The existence of anonymous tip lines suggests that either it’s human nature for people to retaliate and we all have this innate understanding and/or people know that there is not enough protection for them. The Whistleblower Protection Act, as found on Wikipedia, states that “a federal agency violates the Whistleblower Protection Act if agency authorities take (or threaten to take) retaliatory personnel action against any employee or applicant because of disclosure of information by the employee or applicant. Whistleblowers may file complaints that they believe reasonably evidences a violation of a law, rule or regulation, gross mismanagement, gross waste of funds; an abuse of authority; or a substantial and specific danger to public health or safety.”
Edward Snowden’s disclosure of a secret surveillance program to the public seemed to me at the time to be reasonable evidence of a system’s failure to protect the privacy of the American people and it exposed an abuse of power. So it’s difficult for me to understand the charges he faces now as something other than retaliation, which would be a violation of the Whistleblower Protection Act of 1989. So far our governing bodies have shown an ability to weaken or strengthen the protections for whistleblowers by picking and choosing which truths are acceptable to unveil and which ones aren’t, and that inconsistency weakens the overall safety of our country and society, and creates uncertainty for Americans. On the eve of a budding bro-mance between Vlademir Putin and our newly elected President Donald Trump, Americans must continue to defend their rights and freedoms as part of the benefit of living in this country.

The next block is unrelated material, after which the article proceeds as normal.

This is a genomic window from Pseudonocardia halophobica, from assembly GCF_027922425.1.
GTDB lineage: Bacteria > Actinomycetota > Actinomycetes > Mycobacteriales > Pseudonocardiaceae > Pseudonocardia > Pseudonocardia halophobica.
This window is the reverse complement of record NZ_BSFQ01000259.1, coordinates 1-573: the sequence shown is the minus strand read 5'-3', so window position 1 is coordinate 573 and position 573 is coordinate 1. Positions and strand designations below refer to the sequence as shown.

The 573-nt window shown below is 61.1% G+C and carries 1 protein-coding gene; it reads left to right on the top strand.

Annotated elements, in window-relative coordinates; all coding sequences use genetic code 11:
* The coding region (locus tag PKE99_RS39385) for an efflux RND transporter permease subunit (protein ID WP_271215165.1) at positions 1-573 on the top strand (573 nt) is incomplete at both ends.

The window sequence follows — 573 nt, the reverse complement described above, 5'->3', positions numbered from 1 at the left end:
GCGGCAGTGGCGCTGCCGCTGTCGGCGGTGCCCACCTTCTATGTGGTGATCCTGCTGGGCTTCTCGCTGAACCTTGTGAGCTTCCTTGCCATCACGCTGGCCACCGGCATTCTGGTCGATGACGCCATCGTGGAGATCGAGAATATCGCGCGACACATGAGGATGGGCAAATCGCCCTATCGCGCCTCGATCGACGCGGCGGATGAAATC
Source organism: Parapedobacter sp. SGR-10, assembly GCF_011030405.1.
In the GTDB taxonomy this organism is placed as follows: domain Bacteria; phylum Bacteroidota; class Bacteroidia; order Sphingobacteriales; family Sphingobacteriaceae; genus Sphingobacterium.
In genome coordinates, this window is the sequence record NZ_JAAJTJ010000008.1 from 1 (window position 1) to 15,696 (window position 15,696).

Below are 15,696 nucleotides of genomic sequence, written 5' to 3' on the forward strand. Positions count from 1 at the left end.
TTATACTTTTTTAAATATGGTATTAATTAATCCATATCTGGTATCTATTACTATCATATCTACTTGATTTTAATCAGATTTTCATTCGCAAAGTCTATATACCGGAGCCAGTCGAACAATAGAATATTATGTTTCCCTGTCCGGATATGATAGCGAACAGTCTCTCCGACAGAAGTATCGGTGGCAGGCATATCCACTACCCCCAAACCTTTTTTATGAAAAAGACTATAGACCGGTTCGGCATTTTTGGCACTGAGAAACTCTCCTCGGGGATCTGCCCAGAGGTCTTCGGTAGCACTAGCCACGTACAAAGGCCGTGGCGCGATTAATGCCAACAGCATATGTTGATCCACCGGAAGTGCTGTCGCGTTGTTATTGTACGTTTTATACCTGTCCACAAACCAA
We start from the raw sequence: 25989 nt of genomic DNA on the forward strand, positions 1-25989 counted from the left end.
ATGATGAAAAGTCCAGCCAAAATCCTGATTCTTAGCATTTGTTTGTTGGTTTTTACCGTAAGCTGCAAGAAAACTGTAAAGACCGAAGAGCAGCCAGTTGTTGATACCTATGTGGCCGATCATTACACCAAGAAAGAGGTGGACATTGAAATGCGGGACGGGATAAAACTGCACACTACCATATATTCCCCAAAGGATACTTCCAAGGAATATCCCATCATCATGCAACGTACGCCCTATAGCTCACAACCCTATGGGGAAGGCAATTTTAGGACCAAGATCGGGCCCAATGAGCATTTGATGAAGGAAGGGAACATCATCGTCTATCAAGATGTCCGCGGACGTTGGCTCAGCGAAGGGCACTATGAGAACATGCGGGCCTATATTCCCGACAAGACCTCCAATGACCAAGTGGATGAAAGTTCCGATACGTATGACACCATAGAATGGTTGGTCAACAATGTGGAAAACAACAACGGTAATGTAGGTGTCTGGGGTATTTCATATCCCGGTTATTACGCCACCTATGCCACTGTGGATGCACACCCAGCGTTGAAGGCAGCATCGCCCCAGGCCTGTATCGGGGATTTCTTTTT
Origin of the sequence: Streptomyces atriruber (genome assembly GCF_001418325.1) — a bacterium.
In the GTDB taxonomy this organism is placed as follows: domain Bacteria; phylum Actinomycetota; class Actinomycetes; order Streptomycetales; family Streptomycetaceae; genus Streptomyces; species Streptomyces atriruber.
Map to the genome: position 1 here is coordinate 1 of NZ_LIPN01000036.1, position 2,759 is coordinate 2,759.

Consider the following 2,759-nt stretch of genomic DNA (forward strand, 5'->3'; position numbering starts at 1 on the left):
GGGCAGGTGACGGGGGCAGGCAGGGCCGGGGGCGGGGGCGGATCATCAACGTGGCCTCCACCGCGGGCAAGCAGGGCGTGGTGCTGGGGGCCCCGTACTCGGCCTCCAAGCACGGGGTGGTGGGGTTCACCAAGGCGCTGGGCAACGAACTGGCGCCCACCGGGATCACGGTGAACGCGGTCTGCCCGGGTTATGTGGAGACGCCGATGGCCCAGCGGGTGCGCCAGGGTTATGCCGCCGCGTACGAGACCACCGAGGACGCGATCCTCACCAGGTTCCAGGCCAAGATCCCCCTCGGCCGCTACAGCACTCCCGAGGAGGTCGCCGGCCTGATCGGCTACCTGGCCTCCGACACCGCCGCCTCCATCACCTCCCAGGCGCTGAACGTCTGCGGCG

Whistleblowers are a thorn in the side of some people, and personally I cringe whenever one of my children snitches on the other. Yet, as an adult I believe that legitimate whistleblowing keeps our country and the world safer and that Americans can do a lot for themselves by embracing this as a form, no different than activism and feedback. It challenges wrongdoing and keeps a society on track and the brave men and women who engage in it need to be protected more at home.